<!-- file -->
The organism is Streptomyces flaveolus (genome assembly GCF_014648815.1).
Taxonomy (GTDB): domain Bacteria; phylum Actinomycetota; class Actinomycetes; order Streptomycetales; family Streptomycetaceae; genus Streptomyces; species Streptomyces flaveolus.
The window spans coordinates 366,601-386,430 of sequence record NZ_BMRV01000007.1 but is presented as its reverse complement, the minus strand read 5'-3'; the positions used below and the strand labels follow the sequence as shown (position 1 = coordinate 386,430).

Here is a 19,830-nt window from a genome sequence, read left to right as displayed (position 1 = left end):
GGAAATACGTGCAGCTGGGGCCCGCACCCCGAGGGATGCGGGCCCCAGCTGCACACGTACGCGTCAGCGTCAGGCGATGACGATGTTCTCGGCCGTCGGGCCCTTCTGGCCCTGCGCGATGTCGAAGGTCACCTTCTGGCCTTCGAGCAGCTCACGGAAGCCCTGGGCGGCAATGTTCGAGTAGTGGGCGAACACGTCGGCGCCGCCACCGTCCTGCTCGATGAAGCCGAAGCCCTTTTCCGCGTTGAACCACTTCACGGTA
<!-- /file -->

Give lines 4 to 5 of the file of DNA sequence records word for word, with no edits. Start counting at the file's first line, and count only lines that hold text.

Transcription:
Here is a 19,830-nt window from a genome sequence, read left to right as displayed (position 1 = left end):
GGAAATACGTGCAGCTGGGGCCCGCACCCCGAGGGATGCGGGCCCCAGCTGCACACGTACGCGTCAGCGTCAGGCGATGACGATGTTCTCGGCCGTCGGGCCCTTCTGGCCCTGCGCGATGTCGAAGGTCACCTTCTGGCCTTCGAGCAGCTCACGGAAGCCCTGGGCGGCAATGTTCGAGTAGTGGGCGAACACGTCGGCGCCGCCACCGTCCTGCTCGATGAAGCCGAAGCCCTTTTCCGCGTTGAACCACTTCACGGTA